The Florida Gators are set to do battle with archrival Georgia once again, but the script to this year’s Cocktail Party seems eerily familiar. And the onus is on Dan Mullen to deviate from that script.
Remember? Four years ago, speculation was swirling about the job security of Jim McElwain after he’d painted the Florida fan base as blood-starved lunatics by claiming he’d received death threats. As he walked into the stadium that day in Jacksonville to take on a Georgia team that would eventually find itself in the national championship game, he knew he was in the final hours of his tenure. Sure enough, his team quit on him and a playoff-bound Georgia team ripped his Gators apart, 42-7 (and it should have been worse, frankly) to mark the end of his days at Florida.
Of course, the script this year isn’t exactly identical. Head coach Dan Mullen is under no such illusions that his tenure is coming to a close, he’s had Florida reach and win New Year’s Six Bowl games, and, oh yeah- he’s the guy that called the plays for two of Florida’s three national championship teams. So he isn’t going anywhere. Not in the foreseeable future, anyway.
But after defensive coordinator Todd Grantham returned for a fourth year- despite overwhelming annual evidence that this was not a good idea- and the Gator defense once again fell well short of the expectations, combined with the fact that Dan Mullen still seems to not grasp the concept of playing the best players at various positions regardless of their skill and intelligence levels, the conversation about Dan Mullen has shifted. No longer does one get to act like firing Dan Mullen is utter silliness. I don’t believe it’s time to do that. But I also understand that the other side of this argument has become a rational one. And thus, Mullen has left the fans- and his team- in a quandary.
It’s become as obvious as grass is green that Todd Grantham’s players fundamentally do not respect him. Mohamoud Diabate is applying for a Rhodes Scholarship, one of the most prestigious off-field adventures a college student can embark on. Typically, one doesn’t apply for a Rhodes Scholarship unless there’s a real possibility of receiving one. Translation: Diabate is smart. He knows exactly what he’s saying. Make no mistake, I have it on very good authority that Diabate is not the only one on this defense who feels that way. And when the trust between a coordinator and his players is broken, typically, it’s only a matter of time before that lack of trust seeps into the head coach-players relationship.
Am I saying that Florida’s defense is going to roll over and play dead on Saturday? Not necessarily. A lot of football teams (though definitely not all) like to define themselves as families, with a sense of brotherhood and togetherness that can’t be explained to anybody who’s never been a part of one. Playing for the guy next to you can be a powerful incentive, and can even lead to upsets. Just look at an LSU team that didn’t respect its head coach beating Florida. Maybe the natural juices that this rivalry can spark up will motivate a team that’s looked very much unmotivated the last month.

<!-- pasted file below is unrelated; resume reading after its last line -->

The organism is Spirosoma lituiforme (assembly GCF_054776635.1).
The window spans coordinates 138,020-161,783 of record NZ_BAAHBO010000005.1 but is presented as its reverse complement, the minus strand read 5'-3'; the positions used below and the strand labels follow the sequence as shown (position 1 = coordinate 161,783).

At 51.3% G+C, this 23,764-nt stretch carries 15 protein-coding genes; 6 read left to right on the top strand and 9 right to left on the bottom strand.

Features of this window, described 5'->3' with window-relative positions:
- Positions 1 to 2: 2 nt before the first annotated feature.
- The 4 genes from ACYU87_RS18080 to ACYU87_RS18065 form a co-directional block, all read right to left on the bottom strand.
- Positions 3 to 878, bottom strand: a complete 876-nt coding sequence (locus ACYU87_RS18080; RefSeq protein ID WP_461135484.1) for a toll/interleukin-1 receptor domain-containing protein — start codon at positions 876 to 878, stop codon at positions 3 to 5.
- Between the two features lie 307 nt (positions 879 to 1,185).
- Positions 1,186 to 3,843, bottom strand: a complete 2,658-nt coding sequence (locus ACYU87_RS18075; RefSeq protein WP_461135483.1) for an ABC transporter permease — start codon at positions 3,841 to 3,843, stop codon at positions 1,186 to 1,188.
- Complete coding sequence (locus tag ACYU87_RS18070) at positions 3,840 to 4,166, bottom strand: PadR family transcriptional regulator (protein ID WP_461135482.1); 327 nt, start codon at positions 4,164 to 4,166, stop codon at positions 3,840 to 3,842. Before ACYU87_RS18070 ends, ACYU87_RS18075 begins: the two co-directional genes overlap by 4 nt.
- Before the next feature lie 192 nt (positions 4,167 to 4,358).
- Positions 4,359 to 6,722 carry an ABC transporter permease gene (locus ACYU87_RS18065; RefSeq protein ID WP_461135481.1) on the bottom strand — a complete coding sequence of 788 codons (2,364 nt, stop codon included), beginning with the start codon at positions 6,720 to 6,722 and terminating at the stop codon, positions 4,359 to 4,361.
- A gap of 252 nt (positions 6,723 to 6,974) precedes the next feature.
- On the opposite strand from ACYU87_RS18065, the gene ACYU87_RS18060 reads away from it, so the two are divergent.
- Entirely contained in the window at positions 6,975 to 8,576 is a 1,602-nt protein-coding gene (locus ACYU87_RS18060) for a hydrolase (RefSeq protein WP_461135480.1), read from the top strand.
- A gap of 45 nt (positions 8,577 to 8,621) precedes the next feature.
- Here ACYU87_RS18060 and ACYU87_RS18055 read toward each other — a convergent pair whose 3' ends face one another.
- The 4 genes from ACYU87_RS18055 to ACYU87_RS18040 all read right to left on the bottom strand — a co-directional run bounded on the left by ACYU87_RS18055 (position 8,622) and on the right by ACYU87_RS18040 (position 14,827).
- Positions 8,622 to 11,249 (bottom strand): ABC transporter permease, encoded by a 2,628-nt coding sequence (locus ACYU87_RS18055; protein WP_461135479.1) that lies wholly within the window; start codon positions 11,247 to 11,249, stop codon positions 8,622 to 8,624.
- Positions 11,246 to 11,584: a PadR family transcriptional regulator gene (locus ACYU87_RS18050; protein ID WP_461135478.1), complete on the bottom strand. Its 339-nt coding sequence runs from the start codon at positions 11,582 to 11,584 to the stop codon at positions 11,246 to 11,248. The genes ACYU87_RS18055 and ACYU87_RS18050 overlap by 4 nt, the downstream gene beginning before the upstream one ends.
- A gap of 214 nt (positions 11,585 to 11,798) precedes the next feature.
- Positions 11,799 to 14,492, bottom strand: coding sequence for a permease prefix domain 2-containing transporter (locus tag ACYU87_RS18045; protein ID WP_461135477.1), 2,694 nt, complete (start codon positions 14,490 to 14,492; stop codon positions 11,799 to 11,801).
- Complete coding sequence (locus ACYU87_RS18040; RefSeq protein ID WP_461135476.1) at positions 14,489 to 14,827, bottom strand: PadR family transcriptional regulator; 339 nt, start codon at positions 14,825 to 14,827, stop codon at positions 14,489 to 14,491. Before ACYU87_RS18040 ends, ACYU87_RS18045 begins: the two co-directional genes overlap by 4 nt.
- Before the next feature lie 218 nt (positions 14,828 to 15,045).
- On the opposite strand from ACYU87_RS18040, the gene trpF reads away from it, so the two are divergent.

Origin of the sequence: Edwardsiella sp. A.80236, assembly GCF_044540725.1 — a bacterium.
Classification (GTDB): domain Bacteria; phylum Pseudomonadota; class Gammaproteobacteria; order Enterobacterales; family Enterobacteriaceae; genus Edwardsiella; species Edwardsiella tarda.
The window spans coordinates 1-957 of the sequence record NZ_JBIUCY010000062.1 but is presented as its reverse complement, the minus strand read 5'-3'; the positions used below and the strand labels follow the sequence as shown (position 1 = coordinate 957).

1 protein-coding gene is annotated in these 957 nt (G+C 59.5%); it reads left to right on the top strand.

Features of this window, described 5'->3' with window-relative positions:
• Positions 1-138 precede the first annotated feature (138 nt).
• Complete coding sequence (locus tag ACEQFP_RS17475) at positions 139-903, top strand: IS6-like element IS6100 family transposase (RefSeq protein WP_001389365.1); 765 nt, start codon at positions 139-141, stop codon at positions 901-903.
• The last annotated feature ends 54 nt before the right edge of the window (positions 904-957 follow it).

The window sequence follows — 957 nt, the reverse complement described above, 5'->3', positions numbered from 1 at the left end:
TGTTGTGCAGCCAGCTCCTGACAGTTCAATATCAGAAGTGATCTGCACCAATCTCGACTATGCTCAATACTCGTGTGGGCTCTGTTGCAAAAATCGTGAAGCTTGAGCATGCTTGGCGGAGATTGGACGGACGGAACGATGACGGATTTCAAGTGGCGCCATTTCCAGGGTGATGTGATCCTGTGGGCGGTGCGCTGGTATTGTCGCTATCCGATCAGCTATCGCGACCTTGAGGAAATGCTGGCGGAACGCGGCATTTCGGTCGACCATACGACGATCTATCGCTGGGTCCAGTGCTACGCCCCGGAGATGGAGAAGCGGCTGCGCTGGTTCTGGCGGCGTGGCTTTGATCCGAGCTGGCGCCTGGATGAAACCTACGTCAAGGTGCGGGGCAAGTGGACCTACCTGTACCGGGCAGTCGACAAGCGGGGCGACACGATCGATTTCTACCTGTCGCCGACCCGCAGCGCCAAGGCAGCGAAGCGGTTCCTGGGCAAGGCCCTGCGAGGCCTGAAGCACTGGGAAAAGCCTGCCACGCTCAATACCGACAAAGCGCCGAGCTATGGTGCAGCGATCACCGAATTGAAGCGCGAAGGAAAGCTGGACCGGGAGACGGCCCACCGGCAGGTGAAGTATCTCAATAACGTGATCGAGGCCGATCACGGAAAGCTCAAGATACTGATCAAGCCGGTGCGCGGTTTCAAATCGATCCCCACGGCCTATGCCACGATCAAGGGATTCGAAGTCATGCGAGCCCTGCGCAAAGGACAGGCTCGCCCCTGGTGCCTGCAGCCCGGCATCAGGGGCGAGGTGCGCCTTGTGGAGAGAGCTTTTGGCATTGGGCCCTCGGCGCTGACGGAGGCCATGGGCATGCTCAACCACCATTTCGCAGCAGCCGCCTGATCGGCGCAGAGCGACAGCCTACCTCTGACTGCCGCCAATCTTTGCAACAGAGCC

But whatever the angle is, Dan Mullen has to have this team ready to play on Saturday. SportsBettingDime shows that the Gators are listed as solid two-touchdown underdogs by several major betting sites, and there’s a good reason for that. Georgia seems to be quantifiably better than Florida this year, with a well-coached Dan Lanning defense that flies around making plays from sideline to sideline and an offense that’s not elite, but certainly adequate and can punish you on the ground behind its stout offensive line. Now that Florida has lost not one but two games to teams it objectively should not have lost to, though, Mullen has to steal a win back in a game he’s expected to lose- or else his program is officially headed in the wrong direction.
An 8-4 season is fine for a COVID-skewed 2020 season where eleven opponents were from the SEC and the twelfth one was the champion of the Big 12. But that record isn’t going to fly this year with FAU, USF, Samford and a Vanderbilt team that’s bad even by Vanderbilt standards comprising one-third of the 2021 schedule. A loss to Georgia on Saturday, though, and 8-4 becomes the best-case scenario for a team that began the year ranked in the top 15- and would leave the Gators staring at being number four in their own division.
So, Dan: I don’t want you to be fired. Between your brilliance as an offensive coordinator from 2005-2008 and the success you had in your first two and a half years as a head coach in Gainesville, I know you can succeed here. I’ve seen you do it. This isn’t a Jim McElwain or Will Muschamp situation where you’re clearly incompetent, because you’ve proven to be competent.
But you also can’t rest on those laurels forever. Previous results may spawn hope for the future, but they have expiration dates. What you did from 2005-08 and even from 2018-2020 was great, but this position requires continued, consistent excellence. And now that you’re 2-6 against Power Five competition in your last eight games- with one of them being a historically atrocious Vanderbilt team that honestly doesn’t even belong in the FBS for football- the shine of those results is wearing off.
So while I’m really not in a position to demand a victory over a heavily favored Georgia team: you’ve got to show me something that proves you’re really here for the long haul, Dan. Even more importantly, you’ve got to show your own players that you’re the leader of this Gator football program that they came to play for.